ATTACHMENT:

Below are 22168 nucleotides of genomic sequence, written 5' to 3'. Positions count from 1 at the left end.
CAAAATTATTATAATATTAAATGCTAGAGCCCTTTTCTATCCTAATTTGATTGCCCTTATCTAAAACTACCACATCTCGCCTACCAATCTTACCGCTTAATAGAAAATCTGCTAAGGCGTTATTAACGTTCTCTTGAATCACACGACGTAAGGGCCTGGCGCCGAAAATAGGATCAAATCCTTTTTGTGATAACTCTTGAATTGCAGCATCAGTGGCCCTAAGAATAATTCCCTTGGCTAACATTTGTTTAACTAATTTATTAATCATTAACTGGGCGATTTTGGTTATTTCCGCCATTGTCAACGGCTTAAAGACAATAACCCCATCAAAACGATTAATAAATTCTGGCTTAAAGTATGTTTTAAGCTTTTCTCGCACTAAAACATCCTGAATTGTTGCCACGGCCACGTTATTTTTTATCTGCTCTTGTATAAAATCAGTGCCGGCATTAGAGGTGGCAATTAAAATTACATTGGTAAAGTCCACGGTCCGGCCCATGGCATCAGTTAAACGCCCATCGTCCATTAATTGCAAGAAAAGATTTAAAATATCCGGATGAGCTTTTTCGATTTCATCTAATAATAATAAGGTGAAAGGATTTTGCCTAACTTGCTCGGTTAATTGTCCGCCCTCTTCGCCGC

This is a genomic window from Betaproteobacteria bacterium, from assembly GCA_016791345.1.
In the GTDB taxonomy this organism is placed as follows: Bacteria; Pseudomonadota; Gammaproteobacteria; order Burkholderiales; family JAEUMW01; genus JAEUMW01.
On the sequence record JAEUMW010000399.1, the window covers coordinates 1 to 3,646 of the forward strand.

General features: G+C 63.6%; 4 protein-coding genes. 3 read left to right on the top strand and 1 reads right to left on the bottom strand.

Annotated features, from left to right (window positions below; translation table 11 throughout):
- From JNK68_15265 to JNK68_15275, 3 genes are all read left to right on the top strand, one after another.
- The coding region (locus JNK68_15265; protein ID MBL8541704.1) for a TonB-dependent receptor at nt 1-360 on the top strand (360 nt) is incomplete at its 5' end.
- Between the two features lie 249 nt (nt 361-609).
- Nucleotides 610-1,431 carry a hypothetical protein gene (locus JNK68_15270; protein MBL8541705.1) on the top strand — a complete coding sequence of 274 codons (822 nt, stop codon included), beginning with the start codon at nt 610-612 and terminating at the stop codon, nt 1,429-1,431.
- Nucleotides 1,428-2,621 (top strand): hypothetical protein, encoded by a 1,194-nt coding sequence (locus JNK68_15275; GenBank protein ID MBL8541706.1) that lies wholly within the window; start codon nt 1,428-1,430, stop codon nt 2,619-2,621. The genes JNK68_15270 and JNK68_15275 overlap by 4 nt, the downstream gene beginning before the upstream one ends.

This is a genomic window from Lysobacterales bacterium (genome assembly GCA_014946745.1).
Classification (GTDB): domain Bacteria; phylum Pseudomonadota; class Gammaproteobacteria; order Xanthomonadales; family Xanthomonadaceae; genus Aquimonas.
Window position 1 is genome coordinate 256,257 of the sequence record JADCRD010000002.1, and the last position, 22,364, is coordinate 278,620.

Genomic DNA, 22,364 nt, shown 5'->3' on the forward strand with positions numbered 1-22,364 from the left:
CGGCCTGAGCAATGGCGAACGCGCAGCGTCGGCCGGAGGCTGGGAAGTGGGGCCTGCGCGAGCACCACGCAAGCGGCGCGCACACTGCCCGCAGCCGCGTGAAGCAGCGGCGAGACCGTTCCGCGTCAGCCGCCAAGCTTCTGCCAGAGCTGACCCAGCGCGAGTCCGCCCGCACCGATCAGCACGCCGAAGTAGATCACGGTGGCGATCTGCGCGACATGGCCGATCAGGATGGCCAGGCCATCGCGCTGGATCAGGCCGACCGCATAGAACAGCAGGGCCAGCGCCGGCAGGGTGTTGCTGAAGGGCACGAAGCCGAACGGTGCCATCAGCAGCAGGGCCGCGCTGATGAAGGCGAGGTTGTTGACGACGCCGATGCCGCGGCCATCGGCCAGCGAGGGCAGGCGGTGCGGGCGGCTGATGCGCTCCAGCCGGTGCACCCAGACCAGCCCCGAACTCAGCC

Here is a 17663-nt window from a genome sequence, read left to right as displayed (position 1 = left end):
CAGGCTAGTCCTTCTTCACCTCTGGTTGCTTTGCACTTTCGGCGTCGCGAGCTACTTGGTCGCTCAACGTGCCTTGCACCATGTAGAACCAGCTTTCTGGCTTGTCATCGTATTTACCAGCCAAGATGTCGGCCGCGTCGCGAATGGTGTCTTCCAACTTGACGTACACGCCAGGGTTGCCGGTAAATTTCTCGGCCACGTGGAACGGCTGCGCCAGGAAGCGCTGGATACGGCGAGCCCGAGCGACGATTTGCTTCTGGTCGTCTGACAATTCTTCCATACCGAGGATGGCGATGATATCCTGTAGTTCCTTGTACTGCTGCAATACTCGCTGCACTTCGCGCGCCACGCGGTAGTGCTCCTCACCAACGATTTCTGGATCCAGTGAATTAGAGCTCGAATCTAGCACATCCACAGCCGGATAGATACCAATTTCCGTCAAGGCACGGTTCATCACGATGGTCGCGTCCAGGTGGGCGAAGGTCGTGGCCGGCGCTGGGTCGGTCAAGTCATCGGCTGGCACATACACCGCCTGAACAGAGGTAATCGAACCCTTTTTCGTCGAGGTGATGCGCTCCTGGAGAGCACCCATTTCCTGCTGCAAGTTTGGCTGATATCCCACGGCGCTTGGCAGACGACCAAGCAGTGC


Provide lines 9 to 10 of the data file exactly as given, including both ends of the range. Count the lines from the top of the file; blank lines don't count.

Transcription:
- The coding region (locus JNK68_15265; protein ID MBL8541704.1) for a TonB-dependent receptor at nt 1-360 on the top strand (360 nt) is incomplete at its 5' end.
- Between the two features lie 249 nt (nt 361-609).